Carney: Good or bad for savers and investors?
Edmonton is not one of the world's major cities. Sitting on the North Saskatchewan River in the Canadian province of Alberta, it's home to just over a million people. While Edmonton is most famous for its year-round cultural festivals - and is a good place to catch the splendour of the aurora borealis - it is also something of a hub for oil, gas and mining operations.
Perhaps it was these commercial activities that inspired a young Mark Carney, growing up in Edmonton, to build a career that has taken him, via Oxford University, Goldman Sachs and the Bank of Canada, to the highest profile role in British banking.
At the sprightly age of 48, Carney has become Governor of the Bank of England (BoE) and, just weeks into the job, has already set about getting to grips with the UK economy.
But what will his appointment mean for Britain's savers and investors?
When appointed governor of the Bank of Canada at the height of the global financial crisis in February 2008, Carney promptly slashed the overnight interest rate by 0.5 percentage points to boost the stuttering Canadian economy. The result? The economy outperformed its G7 peers and Canada managed to restore its GDP levels to pre-crisis levels quicker than anyone else.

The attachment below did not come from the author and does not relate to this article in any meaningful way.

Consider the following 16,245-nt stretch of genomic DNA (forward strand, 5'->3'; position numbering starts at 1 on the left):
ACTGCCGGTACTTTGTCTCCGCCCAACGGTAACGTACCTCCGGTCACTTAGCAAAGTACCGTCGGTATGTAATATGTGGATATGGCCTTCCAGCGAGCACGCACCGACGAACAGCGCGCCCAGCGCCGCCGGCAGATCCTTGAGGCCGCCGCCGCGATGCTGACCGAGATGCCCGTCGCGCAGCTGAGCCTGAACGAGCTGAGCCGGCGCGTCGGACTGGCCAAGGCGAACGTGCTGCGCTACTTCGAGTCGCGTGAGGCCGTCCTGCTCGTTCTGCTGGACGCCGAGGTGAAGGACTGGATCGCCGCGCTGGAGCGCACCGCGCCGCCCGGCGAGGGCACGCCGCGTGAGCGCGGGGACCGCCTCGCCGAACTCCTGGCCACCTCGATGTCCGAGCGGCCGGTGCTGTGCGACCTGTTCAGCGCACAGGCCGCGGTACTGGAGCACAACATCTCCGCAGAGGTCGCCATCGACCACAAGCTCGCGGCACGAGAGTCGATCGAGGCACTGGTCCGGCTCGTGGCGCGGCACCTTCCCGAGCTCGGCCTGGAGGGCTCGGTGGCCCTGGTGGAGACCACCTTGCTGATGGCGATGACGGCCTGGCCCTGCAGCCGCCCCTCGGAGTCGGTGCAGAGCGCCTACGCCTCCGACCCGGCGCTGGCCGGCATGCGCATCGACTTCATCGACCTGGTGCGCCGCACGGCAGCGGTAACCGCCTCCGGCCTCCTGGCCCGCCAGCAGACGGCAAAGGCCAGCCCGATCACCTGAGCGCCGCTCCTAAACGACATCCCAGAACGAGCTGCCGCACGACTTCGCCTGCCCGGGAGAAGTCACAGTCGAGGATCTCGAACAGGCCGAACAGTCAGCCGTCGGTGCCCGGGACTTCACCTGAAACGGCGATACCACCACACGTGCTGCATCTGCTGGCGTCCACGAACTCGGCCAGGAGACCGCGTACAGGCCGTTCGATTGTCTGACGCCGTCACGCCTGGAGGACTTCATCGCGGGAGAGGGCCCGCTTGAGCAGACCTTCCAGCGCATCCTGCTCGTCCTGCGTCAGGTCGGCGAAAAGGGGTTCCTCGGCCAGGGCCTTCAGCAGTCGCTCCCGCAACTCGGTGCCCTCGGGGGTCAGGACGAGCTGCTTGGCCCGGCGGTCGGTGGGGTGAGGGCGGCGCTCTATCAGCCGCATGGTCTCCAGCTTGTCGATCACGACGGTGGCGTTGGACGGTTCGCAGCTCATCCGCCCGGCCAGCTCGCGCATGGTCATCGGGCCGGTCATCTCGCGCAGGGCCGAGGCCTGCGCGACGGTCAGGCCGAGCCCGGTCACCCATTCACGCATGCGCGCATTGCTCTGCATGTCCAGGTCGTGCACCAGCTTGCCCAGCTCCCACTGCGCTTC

Here, Carney has inherited the record low Bank base rate of 0.5%: a level Britain's consumers have had plenty of time to get used to - it's been at rock-bottom since March 2009.
This has been somewhat of a gift to homeowners, as they have enjoyed cheaper repayments on their mortgages, but savers and people dependent on an income from their savings (such as pensioners) have endured years of misery. The average savings account pays just 1.8%, so a pensioner with £10,000 worth of savings will generate just £180 a year before tax.
If Carney keeps the base rate low, that misery will continue. Unfortunately for savers, Carney's very first BoE statements indicates that he will indeed stick to the ultra-low interest rate model operated by his predecessor.
Carney has embraced a strategy known as 'forward guidance', where a central bank flags up what is expected to happen to interest rates way beyond its next policy vote. Carney's statement on 7 August means we already know a rate rise is unlikely in the short term. He said a rise will only be triggered should the unemployment rate hit 7% - it currently stands at 7.8% and is not forecast to drop to 7% until 2016 at the earliest.
"The BoE will not choose to raise rates until there is a positive wealth effect, such as from significantly higher stockmarkets," Coutts said.